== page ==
Blood On The Streets

Blood On The Streets

For most women of child-bearing age, menstruation is a fact of life. It happens around once every 28 days, though both longer and shorter cycles are common, what is normal for one woman may not be for another and vice versa. Mother Nature needs about 5-7 days on average to do her thing, and then it goes away until the next month. Most of us don’t have to even think about it too much. But what about those who don’t have regular access to bathrooms? What about women who simply cannot afford the sanitary protection that they need? What about those women who are homeless and for whom hygiene can be a major issue? Under these circumstances, having your period is not simply a few days of slight inconvenience – it’s a few days of worry, embarrassment and suffering. ‘Period Poverty’ across the UK is on the increase, affecting teenagers and women alike. But the toughest test comes for those who have the toughest life. With no home to go to, or a bathroom they can use as and when, there are very few solutions available to something that can’t be avoided. Statistics show that in London alone, there are almost 2000 women sleeping rough on the streets, and that’s a lot of people needing products that they can’t easily obtain.

What do women need?

There are multiple choices of sanitary wear on the market, tampons for light, regular and heavy flow and sanitary towels designed to suit your particular period and most of us take these choices for granted. But the homeless don’t have access to these options, they can only improvise, and they are forced to use whatever is available to them.

Bleeding on the street

The homeless women on the streets of London have admitted to stealing san-pro where they can and to be honest, there probably aren’t many people who would judge too harshly for this crime. Other desperate measures include going into public bathrooms and taking cloths to rip up into rags to use or taking wads and wads of hand towels to stuff into their knickers – how is this even happening in 2020?! Using socks and other bits of clothing are also popular ways to provide a temporary solution, but with no reliable access to washing facilities, this creates a hygiene problem at the same time as solving one. And if this sounds familiar to you then it’s probably because this is the way that women dealt with their monthly bleeding centuries ago, before modern society had developed. The trouble is that we aren’t living in centuries past any more and modern society is very much upon us. These are outdated means should not have a place in the 21st century, not for anyone.

Complex periods

Not all periods are straightforward either. Women can suffer multiple problems which can exacerbate an already difficult situation. These range from having very heavy periods requiring a large amount of protection and then there are also those women who have things like polycystic ovaries and fibroids to contend with, making a hard life even harder. Any form of abnormal uterine bleeding means a far bigger problem for homeless women.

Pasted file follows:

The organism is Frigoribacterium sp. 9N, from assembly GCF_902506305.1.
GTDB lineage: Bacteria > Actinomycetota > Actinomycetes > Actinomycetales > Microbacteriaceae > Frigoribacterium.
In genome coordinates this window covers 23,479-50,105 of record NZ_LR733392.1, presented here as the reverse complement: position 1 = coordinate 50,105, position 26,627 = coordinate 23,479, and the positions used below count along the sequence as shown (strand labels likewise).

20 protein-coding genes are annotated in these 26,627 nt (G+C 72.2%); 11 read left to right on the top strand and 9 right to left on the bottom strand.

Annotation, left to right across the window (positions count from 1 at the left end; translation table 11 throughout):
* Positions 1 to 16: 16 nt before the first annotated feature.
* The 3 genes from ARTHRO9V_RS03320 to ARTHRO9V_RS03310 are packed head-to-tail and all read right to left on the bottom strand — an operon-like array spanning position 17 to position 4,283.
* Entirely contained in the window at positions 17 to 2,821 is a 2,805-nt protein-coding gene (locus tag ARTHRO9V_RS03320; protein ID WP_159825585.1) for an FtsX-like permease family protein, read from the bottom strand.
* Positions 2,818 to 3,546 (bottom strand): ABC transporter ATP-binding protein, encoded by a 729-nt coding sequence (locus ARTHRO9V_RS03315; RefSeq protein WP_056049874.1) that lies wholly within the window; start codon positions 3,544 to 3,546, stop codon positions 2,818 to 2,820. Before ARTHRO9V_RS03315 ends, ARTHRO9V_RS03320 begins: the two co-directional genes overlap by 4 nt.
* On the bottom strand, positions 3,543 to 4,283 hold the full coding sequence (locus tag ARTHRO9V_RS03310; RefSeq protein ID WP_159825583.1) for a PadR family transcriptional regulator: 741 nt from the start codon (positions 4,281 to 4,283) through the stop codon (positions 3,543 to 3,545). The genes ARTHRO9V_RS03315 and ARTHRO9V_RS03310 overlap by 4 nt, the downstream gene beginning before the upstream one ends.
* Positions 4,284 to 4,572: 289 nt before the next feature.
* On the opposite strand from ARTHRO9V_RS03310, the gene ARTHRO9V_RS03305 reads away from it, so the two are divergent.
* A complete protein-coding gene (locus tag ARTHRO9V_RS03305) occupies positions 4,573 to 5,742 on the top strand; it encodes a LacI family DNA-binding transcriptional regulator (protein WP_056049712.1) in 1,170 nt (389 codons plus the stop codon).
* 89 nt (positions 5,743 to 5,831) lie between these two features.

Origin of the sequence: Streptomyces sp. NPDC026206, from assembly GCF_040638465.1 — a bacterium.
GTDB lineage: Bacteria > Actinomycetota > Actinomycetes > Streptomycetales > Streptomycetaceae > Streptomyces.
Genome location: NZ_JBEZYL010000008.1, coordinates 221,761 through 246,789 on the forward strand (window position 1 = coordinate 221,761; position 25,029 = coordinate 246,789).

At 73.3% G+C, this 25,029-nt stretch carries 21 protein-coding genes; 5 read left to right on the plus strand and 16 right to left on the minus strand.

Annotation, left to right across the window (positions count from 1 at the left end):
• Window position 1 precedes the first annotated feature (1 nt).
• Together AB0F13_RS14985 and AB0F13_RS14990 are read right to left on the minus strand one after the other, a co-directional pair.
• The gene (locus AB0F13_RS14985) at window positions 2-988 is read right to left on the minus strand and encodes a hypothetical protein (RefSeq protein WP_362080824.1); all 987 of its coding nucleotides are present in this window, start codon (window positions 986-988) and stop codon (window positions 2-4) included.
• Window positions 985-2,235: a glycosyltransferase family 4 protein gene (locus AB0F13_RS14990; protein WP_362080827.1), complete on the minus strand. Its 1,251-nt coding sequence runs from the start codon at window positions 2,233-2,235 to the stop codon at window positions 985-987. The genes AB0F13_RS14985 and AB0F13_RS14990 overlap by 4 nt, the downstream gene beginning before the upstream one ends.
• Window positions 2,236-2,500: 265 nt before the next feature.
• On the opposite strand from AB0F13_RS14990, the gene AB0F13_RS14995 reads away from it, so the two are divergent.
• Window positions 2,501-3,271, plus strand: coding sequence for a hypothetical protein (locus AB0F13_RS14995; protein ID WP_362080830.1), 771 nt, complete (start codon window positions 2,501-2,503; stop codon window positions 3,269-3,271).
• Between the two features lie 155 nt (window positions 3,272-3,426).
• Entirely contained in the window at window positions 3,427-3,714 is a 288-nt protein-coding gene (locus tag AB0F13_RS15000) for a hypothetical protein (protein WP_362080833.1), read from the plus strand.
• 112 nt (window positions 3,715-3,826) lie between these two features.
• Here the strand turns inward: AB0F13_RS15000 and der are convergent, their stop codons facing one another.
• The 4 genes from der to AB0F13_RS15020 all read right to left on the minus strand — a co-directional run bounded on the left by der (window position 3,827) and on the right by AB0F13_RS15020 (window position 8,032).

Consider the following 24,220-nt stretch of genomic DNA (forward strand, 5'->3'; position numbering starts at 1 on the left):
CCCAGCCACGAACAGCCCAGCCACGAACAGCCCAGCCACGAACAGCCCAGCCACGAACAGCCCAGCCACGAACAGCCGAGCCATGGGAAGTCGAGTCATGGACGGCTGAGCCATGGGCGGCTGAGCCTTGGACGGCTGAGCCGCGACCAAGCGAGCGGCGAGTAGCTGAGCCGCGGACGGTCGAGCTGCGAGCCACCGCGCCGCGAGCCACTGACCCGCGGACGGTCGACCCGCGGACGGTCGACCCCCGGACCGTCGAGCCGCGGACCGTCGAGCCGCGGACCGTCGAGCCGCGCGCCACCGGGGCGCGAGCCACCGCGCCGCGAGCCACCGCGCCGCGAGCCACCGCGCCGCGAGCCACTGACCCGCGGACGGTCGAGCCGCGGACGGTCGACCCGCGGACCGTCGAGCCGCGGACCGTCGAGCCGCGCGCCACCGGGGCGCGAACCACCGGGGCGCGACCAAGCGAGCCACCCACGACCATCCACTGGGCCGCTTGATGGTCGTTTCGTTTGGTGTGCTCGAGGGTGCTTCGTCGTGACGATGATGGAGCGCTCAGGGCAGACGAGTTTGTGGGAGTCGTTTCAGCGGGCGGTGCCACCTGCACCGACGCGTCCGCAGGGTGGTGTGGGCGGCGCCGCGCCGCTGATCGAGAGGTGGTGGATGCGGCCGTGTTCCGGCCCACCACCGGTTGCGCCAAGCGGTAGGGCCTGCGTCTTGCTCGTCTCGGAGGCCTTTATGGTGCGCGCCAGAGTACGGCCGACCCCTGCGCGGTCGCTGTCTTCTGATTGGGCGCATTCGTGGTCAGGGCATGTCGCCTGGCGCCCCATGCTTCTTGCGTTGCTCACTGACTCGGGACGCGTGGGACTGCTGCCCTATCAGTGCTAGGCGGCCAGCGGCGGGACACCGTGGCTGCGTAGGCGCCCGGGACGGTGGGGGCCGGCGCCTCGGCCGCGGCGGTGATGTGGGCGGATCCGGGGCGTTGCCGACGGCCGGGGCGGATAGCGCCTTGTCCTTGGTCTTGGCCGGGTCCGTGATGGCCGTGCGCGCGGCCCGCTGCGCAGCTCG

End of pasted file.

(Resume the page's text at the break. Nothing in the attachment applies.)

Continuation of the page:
It’s important here to mention hygiene again. Unprotected periods cause damage and staining to clothes which women may be forced to continue wearing. Imagine that, imagine having a leak on your jeans and having no way to wash it out so you just have to leave it. Along with hygiene comes humiliation.

And the sum total of this is that homeless women are suffering unnecessarily from being unable to obtain essential products. So, what’s being done about it? What more can be done about it? Sadly, no major moves forward can be made because the government are simply not listening. These four petitions below have been put to Parliament, with the same disappointing outcome:

‘Free sanitary pads and tampons every month’ - REJECTED

‘Make menstrual products free for all women’ - REJECTED

‘Make sanitary towels and tampons free for women’ - REJECTED

‘Make tampons and pads free of charge for women’ - REJECTED

There was one petition however that slipped through their protective net, and the cynical amongst us might thinks it’s due to the slight change of word - ‘females’ rather than ‘women’.

‘Make tampons and sanitary towels free for females’.

This petition got 64,016 signatures before it was closed, but the Government’s curt response was disappointing in the extreme:

“The Government has no plans to make feminine hygiene products available free.”

That’s that, then, eh? Perhaps not………..

Charity work

Luckily, there are three specific charities which are championing this cause and which you can support: the Trussel Trust, The Homeless Period and Bodyform. Foodbanks and shelters are also giving out san-pro where they can, relying entirely on public donations. It’s a sad fact that shelters receive an allowance for condoms, but not for sanitary towels and tampons. So, it’s only by encouraging more donations from those who can that this problem can be eased – in the short term anyway. The future may be looking slightly brighter. Scotland has emerged as a trail blazer with a Members Bill being launched shortly to prevent period poverty and ensure reliable access to sanitary protection for those who need it, and who knows? Maybe the UK will start to see the unfairness and inequality in providing free contraceptive protection, but not for dealing with the consequences of using said protection.

Menstruation is not a choice. Neither should providing free, adequate san-pro for those who need it be either.

Stuart Brown

Stuart Brown

I'm Stuart, senior Editor at British Condoms. I am an expert in all areas of sexual health and have a passion to drive knowledge to youth in the UK. Any questions for me or media enquiries, please feel free to tweet me @britishcondoms. Always open to engagement.

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